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Decode your 65 66 67 68 69 70 Mustang Engine Block
By: fastbackstack ( 5369Feedback score is 5,000 to 9,999)   Top 1000 Reviewer
438 out of 449 people found this guide helpful.

Classic Mustang restorers who are looking to restore a vintage Mustang to concours condition will need to understand how to identify the casting number and date code number on an engine block.  Matching numbers are important to collectors.  The correct casting numbers ensure the Mustang is rebuilt to its original condition and has the correct numbers that would have been assigned at the factory years ago.

This guide is written to help you determine what numbers to look for when accurately restoring your Mustang.  Please remember to indicate below if this guide is helpful to you.


Where to find the engine block numbers:  look toward the back of the engine block on the right hand  side, above the starter. You will find the casting number at this location. 

For the purpose of explaining each individual letter and number, we have created a sample engine block number and date code.  Then we have broken these numbers down, explaining what each number and letter represent.


C - Designates the decade that the engine block was made.

C = 1960's; D = 1970's; E = 1980's and so on

5 - Designates the particular year that the engine block was made.

5 = 1965; 6 = 1966; 7 = 1967; 8 = 1968; 9 = 1969; 0 = 1970

It is important to note:  a more accurate date of when the engine was made is reflected in the date code which follows the casting number.  Casting numbers were sometimes a year or two ahead of the block's date of manufacture (sometimes they were even behind the date of manufacture). 

This is evident, for example, in a 1964 1/2 Mustang with a 289.  The casting number "C5AE-6015-E" and the date code "4D17" show differing years of the engine block's manufacture date.  One might think that "C5" indicates the engine block was made in 1965.  However, according to the date code, it was actually manufactured in 1964.  Always look to the date code for the correct manufacture date.

A = Designates the vehicle the engine was designed for. 

A = Galaxie; D = Falcon; F = made outside the USA; G = Comet; J = Industrial/Marine; M = Mercury; O = Fairlane; P = Autolite or Motorcraft; R = Rotunda; S = Thunderbird; T = Truck; V = Lincoln; Z = Mustang

E = an engineering number used by Ford
(The 289 was originally designed for the Ford Galaxie and the letters AE stayed on the engine block number even after other models were added to the lineup)

6015 = Designates an engineering number used by Ford. 
"6015" meant "289 Engine Block"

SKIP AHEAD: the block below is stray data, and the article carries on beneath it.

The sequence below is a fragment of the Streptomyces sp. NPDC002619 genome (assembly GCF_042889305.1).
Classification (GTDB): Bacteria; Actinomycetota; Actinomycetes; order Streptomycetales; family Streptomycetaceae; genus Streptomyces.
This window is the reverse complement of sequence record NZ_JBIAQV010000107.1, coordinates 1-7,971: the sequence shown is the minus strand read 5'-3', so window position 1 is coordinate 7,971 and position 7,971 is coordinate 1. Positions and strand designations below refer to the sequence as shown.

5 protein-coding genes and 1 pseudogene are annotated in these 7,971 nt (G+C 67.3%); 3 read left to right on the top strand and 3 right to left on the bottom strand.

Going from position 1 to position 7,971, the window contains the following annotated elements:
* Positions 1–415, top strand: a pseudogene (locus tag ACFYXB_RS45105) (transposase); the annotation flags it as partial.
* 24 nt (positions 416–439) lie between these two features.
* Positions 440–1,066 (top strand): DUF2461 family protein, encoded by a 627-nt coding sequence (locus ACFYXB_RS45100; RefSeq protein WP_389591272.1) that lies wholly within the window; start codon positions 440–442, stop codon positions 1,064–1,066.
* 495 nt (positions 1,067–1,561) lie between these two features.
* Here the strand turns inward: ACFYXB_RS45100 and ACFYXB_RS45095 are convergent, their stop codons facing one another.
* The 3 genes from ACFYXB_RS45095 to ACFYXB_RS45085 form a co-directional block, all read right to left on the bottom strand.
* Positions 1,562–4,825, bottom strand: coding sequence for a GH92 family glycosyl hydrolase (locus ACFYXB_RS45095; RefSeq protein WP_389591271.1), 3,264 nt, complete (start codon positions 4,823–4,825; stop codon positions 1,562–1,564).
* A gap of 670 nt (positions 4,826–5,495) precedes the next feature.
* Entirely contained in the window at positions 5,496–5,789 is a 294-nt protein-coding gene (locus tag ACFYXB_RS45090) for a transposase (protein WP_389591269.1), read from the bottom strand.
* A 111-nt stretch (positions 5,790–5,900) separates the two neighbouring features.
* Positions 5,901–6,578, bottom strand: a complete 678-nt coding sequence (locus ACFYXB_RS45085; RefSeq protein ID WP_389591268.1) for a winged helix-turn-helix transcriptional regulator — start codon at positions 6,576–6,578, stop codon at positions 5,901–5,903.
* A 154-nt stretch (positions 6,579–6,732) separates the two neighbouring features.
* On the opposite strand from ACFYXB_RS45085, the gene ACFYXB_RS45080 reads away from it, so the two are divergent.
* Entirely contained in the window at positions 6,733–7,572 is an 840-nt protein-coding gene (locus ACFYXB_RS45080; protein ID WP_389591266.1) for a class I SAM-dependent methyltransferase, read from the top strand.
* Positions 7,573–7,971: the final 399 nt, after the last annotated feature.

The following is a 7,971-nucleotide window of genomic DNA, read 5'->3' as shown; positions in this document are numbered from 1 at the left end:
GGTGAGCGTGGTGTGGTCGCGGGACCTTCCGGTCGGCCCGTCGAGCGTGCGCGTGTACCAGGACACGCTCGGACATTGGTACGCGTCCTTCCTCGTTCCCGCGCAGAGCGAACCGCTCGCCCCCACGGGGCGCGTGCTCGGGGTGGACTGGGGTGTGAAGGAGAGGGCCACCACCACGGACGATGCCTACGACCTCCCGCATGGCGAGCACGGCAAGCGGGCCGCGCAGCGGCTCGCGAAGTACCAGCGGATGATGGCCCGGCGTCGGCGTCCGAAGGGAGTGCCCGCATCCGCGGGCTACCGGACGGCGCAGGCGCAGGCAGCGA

E = Designates the location that the engine block was made.
Engine blocks were made in Detroit, Michigan and Windsor, Canada


The next set of numbers, "7C20", indicate the date code.  In this example, even though the casting number reads "C5", it doesn't mean that the engine was made in 1965.  You would need to look at this date code to see when it was made, which in this case is 1967. 

Breaking the "7C20" date code down:

7 = designates the particular year that the engine block was made  (remember to look at this date code for an accurate reading of the engine block's manufacture date)

5 = 1965; 6 = 1966; 7 = 1967; 8 = 1968; 9 = 1969; 0 = 1970

C = designates the month that the engine block was made

A = January; B = February; C = March; D = April; E = May; F = June; G = July; H = August; J = September; K = October; L = November; M = December
(the alphabet letter "I" was not used in the sequence)

20 = Designates the day of the month


In summary, our engine block sample number "C5AE-6015-E    7C20" tells us the following: 

At first glance, one might think that this is a 1965 Galaxie 289 engine block.  However, according to the date code, this engine block is a 289 block made on March 20, 1967.

Ideally, you would want the engine block date code to be 2 - 6 weeks BEFORE your car's build date.  If you had a car that was built June 1, 1965 and you found an engine block with a date code of 5E10, which is May 10, 1965, this would be a match made in heaven!

Good luck deciphering your dead Mustang scrolls (not to be confused with the "dead sea scrolls", although I have a few Mustangs that look as if they spent some time on the bottom of the ocean)!

If you have found this guide to be helpful, please indicate so below by voting "YES" to this guide.

Be sure to check out our other Mustang Guides for additional restoration information and helpful tips.

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Copyright 2007:  FastbackStack, LLC

Guide ID: 10000000003222033Guide created: 03/28/07 (updated 04/04/15)

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